Libya slams U.S. over suspect kidnapping

The beleaguered country demands a better explanation from U.S. over its counterterror work within its borders

By Natasha Lennard

Published October 7, 2013 2:30PM (EDT)

 Abu Anas al-Liby (Wikimedia)
Abu Anas al-Liby (Wikimedia)

Following the capture of a Libyan reported al-Qaida leader outside his family home this weekend, the volatile country has spoken out against such American breaches of its sovereignty.  The Libyan government Sunday condemned the capture as a “kidnapping of a Libyan citizen.”  The raid and capture of Abu Anas al-Liby (the suspect's chosen name) for many analysts signals the failure, since Moammar Gadhafi's 2011 overthrow, to establish anything but a volatile interim government. "It has been unable to finalize a system to elect a constitutional assembly, to ensure the flow of oil that is the lifeblood of the Libyan economy, and even to protect its own government buildings from periodic siege by armed militias," noted the New York Times on Libya.

The captured terror suspect is understood to have been on the FBI radar for 15 years, but was reportedly granted asylum in Britain in 1995 and spent time living in Manchester.  He was arrested in the U.K. in the late 1990s but released for lack of evidence at the time.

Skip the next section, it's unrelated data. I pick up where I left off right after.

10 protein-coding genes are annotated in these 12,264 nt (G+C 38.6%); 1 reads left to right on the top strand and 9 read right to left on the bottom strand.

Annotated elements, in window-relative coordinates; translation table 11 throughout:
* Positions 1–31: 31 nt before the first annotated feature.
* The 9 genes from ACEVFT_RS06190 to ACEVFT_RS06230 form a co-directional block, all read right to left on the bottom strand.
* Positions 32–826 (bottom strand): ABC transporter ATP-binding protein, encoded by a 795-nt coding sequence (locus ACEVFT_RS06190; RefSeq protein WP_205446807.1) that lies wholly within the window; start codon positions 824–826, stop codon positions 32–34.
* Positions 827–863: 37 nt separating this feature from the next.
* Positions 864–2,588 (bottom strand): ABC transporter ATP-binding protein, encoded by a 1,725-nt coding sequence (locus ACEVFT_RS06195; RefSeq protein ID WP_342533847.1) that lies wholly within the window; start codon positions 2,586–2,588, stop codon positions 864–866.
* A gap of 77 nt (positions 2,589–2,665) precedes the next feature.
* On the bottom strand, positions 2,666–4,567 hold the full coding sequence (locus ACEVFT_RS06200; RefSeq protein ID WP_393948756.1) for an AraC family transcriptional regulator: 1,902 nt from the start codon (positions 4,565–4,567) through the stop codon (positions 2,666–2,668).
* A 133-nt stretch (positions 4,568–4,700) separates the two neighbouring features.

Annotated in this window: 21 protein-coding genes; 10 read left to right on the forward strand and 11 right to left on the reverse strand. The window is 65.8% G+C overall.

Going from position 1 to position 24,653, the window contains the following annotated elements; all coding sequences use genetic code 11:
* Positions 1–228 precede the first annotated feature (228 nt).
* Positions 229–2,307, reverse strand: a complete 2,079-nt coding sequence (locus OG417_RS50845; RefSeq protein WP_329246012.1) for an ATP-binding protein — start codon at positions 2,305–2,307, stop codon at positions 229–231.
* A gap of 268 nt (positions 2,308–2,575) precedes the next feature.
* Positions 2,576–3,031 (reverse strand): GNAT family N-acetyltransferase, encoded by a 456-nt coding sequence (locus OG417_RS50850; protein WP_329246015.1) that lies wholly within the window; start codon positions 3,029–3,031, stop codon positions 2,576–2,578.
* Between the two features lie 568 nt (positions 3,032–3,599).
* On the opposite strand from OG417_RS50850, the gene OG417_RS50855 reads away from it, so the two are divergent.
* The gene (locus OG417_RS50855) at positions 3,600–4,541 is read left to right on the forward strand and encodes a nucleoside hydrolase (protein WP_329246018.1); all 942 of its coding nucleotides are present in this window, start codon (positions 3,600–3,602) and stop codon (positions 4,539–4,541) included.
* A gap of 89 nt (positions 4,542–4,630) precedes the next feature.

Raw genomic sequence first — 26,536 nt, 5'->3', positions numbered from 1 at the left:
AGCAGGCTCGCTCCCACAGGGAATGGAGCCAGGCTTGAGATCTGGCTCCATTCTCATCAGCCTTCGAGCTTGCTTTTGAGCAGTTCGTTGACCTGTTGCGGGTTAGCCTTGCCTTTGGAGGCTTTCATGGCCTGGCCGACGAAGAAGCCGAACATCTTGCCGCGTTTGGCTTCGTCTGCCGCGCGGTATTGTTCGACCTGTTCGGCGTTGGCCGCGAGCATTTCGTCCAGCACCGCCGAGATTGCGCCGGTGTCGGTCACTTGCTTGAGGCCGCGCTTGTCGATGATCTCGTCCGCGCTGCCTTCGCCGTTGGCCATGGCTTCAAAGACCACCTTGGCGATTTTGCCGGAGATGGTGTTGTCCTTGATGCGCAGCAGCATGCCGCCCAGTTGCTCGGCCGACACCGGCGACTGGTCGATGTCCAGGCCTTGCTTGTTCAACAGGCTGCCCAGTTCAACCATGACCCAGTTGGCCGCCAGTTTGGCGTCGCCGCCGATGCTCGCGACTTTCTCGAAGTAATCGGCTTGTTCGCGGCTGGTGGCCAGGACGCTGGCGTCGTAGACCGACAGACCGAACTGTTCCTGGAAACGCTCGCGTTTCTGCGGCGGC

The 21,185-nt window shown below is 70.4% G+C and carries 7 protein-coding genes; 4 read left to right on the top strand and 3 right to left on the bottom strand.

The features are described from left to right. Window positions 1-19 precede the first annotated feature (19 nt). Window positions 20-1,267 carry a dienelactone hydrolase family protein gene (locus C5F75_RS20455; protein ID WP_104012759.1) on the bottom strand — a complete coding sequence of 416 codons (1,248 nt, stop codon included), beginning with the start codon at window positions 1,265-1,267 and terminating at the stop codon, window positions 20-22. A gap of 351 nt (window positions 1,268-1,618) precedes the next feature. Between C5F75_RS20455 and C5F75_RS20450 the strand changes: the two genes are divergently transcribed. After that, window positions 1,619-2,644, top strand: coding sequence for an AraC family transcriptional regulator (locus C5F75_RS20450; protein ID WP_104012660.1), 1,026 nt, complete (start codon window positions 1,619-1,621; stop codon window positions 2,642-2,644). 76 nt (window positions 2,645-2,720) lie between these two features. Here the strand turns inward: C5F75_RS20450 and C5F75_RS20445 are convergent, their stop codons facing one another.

Meanwhile, as Abu Anas is now being held in military custody. Via the NYT:

The capture of the Libyan, who goes by the nom de guerre Abu Anas al-Libi and was indicted on a charge of planning Al Qaeda’s 1998 bombing of two American Embassies in East Africa, was so fast and left so few clues behind that Libyans were only slowly coming to grips with what had occurred. The government denied an American assertion that it had played a role in the operation amid anger that the nation’s sovereignty had been violated.

... A senior United States official said the operation to capture Abu Anas had been in the works for weeks and that it “involved a great deal of planning.” The official added, “The window of opportunity opened recently, and we took it.”

But other analysts suggested the calculus also included the determination that the situation in Libya — and therefore the ability to act — now seemed more likely to deteriorate than improve. “The administration is worried about things going sideways, or worse, in Libya, so they took advantage of a rare window of opportunity to remove the threat before it became worse,” said Rudy Atallah, the former director of African counterterrorism policy for the Pentagon.


Natasha Lennard

Natasha Lennard is an assistant news editor at Salon, covering non-electoral politics, general news and rabble-rousing. Follow her on Twitter @natashalennard, email

MORE FROM Natasha LennardFOLLOW natashalennardLIKE Natasha Lennard

Related Topics ------------------------------------------

Abu Anas Benghazi Libya Military Detention Moammar Gadhafi Tripoli